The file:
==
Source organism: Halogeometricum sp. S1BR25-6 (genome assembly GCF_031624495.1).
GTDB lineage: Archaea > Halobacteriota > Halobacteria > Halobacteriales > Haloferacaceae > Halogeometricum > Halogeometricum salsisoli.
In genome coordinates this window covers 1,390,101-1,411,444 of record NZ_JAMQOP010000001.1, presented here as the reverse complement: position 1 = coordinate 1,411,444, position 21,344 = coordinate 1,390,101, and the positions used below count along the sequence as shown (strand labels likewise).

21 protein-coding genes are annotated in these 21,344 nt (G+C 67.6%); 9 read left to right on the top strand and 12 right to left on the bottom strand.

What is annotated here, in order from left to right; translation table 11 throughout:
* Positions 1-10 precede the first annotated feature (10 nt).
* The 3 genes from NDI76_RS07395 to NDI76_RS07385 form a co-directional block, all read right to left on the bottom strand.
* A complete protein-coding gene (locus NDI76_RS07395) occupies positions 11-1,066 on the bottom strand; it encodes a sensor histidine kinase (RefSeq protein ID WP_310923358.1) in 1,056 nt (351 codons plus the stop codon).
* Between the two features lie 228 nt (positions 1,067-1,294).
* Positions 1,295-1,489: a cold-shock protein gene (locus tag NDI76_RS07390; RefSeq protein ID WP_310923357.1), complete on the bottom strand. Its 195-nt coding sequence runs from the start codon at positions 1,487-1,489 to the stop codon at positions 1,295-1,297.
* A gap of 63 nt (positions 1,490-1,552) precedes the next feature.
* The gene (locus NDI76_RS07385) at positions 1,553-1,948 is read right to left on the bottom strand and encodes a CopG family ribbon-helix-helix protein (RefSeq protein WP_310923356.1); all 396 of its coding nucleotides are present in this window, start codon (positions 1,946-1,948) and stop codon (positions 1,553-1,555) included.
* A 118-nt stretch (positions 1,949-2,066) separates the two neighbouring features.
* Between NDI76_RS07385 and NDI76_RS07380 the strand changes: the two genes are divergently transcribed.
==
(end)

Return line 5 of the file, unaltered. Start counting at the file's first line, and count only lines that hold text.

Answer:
What is annotated here, in order from left to right; translation table 11 throughout: